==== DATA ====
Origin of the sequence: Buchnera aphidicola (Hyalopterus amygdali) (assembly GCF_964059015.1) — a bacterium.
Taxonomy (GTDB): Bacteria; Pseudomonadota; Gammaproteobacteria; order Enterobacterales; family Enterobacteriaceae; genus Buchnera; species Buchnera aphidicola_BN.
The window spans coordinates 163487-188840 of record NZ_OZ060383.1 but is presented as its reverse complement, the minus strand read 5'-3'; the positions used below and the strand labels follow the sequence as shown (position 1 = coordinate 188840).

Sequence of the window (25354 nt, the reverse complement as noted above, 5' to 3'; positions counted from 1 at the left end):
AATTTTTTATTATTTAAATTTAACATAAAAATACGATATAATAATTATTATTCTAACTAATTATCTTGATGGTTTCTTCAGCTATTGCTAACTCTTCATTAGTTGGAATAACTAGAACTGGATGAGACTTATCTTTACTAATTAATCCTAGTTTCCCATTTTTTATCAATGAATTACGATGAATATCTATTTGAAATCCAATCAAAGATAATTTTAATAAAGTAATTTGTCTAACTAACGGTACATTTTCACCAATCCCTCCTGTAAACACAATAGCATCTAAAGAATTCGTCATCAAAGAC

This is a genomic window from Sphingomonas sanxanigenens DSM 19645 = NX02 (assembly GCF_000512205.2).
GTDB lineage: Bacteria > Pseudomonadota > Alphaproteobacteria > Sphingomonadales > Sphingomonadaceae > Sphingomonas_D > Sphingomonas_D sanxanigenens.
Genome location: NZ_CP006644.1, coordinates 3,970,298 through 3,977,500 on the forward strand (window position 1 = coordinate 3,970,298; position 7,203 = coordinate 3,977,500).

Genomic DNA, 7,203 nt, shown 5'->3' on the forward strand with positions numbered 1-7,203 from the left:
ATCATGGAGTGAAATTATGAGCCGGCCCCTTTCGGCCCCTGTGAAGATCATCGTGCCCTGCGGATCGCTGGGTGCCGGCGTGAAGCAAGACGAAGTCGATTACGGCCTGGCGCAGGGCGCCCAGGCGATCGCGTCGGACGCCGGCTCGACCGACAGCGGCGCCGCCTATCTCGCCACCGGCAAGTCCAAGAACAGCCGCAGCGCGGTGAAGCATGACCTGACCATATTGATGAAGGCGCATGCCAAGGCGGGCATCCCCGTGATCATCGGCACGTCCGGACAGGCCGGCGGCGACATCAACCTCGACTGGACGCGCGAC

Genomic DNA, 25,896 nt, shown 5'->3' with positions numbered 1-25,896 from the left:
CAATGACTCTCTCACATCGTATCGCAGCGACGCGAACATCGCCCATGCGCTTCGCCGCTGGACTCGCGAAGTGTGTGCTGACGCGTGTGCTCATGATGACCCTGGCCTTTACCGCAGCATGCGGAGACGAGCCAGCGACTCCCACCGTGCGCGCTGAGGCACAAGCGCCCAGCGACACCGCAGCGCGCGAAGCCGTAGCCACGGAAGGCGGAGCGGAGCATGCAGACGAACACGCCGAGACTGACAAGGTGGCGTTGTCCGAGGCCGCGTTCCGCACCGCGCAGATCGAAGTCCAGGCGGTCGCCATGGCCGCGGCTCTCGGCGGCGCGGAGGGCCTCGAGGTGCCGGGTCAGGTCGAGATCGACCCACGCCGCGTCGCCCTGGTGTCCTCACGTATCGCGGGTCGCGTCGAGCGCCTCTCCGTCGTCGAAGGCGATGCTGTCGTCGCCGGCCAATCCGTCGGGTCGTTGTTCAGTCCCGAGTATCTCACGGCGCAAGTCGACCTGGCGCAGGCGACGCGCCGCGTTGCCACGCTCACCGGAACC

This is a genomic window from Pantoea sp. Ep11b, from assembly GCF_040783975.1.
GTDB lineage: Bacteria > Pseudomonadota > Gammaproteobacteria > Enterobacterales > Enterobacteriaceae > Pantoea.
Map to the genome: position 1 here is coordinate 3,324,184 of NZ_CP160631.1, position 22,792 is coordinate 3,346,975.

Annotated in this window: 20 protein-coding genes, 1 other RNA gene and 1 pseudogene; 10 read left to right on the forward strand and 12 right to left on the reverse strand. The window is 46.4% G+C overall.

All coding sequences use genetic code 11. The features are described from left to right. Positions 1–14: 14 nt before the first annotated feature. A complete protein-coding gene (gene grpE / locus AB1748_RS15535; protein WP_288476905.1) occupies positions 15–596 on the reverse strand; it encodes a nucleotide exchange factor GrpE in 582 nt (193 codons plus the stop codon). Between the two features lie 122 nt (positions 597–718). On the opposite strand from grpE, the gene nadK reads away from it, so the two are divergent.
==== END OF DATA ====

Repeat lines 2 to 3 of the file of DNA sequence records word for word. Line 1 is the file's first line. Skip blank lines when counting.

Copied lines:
Taxonomy (GTDB): Bacteria; Pseudomonadota; Gammaproteobacteria; order Enterobacterales; family Enterobacteriaceae; genus Buchnera; species Buchnera aphidicola_BN.
The window spans coordinates 163487-188840 of record NZ_OZ060383.1 but is presented as its reverse complement, the minus strand read 5'-3'; the positions used below and the strand labels follow the sequence as shown (position 1 = coordinate 188840).